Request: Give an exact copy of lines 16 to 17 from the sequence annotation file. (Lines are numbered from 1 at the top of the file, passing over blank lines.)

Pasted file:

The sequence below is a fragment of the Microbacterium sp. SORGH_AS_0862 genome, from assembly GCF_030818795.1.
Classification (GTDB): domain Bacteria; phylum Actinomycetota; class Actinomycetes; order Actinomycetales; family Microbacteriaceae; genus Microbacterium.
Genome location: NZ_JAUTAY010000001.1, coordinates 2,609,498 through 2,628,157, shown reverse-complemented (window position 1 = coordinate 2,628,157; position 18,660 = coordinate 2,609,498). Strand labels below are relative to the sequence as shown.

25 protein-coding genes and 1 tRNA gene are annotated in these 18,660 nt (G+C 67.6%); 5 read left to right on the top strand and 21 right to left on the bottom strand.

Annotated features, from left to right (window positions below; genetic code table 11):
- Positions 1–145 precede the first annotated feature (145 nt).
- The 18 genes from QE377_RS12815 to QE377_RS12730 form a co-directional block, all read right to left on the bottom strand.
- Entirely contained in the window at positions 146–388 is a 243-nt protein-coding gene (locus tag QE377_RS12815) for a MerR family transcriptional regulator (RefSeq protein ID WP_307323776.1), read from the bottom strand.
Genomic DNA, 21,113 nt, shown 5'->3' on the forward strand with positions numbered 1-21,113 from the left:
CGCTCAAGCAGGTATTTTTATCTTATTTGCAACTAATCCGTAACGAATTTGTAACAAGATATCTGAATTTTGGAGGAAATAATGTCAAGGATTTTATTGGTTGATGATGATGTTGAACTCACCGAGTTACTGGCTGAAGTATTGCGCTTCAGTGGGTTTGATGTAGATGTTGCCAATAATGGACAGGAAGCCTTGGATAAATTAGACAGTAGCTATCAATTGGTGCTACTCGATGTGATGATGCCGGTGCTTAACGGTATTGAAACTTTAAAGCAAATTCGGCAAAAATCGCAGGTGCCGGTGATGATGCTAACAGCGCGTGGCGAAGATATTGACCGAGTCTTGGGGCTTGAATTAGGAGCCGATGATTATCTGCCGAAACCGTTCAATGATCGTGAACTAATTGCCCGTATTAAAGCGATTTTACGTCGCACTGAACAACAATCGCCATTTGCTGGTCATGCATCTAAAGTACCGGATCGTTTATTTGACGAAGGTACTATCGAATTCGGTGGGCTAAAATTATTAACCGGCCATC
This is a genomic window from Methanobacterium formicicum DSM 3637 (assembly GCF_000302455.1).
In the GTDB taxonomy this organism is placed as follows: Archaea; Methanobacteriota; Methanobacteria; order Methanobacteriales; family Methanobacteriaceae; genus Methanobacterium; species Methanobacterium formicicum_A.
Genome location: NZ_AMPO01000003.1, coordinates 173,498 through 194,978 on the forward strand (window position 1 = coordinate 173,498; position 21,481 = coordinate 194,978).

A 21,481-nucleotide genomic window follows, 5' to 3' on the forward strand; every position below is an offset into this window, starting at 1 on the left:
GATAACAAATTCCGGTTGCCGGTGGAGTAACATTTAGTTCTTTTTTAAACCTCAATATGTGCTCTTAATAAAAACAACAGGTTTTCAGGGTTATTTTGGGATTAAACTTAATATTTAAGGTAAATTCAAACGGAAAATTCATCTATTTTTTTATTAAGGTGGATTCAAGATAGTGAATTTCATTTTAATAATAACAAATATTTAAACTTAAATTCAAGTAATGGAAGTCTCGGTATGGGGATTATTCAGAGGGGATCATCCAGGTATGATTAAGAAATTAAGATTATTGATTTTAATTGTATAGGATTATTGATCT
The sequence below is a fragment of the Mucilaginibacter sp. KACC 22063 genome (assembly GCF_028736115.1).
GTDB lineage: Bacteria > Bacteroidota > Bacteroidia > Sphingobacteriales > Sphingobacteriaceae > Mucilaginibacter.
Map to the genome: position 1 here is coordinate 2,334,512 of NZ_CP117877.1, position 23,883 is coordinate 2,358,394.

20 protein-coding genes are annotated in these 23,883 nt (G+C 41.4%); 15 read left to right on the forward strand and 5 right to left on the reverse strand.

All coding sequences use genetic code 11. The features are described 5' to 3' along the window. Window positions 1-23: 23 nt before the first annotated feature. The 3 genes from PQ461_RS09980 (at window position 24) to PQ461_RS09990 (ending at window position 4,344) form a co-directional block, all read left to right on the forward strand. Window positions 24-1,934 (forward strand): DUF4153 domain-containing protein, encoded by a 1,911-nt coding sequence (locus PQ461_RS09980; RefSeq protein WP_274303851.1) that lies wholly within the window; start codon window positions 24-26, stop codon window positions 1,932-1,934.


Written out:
The sequence below is a fragment of the Mucilaginibacter sp. KACC 22063 genome (assembly GCF_028736115.1).
GTDB lineage: Bacteria > Bacteroidota > Bacteroidia > Sphingobacteriales > Sphingobacteriaceae > Mucilaginibacter.